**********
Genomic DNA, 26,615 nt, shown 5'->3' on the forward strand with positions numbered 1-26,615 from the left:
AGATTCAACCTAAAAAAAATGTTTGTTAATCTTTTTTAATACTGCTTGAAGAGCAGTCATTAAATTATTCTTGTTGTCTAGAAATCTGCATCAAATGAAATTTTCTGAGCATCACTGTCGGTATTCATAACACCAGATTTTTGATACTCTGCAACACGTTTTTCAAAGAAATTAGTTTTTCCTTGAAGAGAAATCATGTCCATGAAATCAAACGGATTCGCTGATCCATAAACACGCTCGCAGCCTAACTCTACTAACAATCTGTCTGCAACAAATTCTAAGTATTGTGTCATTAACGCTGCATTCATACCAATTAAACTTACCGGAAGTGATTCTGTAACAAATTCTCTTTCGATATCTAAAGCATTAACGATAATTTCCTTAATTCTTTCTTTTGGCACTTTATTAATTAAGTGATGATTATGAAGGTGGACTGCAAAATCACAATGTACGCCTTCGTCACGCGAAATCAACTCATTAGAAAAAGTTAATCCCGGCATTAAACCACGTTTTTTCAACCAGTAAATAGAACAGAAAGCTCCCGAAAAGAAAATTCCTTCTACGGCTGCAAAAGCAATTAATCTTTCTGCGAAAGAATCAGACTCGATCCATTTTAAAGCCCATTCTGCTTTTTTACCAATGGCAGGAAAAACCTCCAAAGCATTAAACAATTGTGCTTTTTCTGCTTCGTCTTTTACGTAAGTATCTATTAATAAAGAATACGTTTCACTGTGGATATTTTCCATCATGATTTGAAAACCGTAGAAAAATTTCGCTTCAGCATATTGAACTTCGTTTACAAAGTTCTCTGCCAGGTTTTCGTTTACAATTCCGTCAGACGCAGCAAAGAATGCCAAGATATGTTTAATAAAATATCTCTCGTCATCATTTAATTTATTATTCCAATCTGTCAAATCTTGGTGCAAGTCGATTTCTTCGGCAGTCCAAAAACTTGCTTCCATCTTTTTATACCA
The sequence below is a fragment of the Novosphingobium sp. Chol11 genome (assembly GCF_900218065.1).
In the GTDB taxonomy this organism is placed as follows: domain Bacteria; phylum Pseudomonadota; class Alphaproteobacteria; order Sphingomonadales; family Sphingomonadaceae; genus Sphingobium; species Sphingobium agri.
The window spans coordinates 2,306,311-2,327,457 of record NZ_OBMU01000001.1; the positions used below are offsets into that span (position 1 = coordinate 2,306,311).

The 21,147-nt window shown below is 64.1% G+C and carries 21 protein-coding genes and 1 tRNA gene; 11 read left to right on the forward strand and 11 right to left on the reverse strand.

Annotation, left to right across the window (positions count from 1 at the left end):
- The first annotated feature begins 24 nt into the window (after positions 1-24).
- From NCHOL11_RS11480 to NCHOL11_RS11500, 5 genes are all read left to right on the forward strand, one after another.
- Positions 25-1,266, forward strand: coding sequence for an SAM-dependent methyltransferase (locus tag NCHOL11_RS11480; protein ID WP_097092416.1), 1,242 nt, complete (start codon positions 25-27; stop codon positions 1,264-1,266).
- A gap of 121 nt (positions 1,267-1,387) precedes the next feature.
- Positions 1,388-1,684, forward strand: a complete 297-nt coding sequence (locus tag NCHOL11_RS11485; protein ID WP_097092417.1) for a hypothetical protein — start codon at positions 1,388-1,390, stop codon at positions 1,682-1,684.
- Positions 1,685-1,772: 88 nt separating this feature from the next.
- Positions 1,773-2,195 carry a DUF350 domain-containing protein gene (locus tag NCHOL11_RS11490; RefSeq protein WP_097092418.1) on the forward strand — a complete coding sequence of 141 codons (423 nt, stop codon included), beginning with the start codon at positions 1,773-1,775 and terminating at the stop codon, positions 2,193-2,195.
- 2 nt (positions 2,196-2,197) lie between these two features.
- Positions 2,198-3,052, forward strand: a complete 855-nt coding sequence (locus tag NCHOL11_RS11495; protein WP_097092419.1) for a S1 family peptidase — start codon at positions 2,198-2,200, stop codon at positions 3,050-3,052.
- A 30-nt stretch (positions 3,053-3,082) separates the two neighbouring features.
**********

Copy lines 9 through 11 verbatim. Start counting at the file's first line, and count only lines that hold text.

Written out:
- From NCHOL11_RS11480 to NCHOL11_RS11500, 5 genes are all read left to right on the forward strand, one after another.
- Positions 25-1,266, forward strand: coding sequence for an SAM-dependent methyltransferase (locus tag NCHOL11_RS11480; protein ID WP_097092416.1), 1,242 nt, complete (start codon positions 25-27; stop codon positions 1,264-1,266).
- A gap of 121 nt (positions 1,267-1,387) precedes the next feature.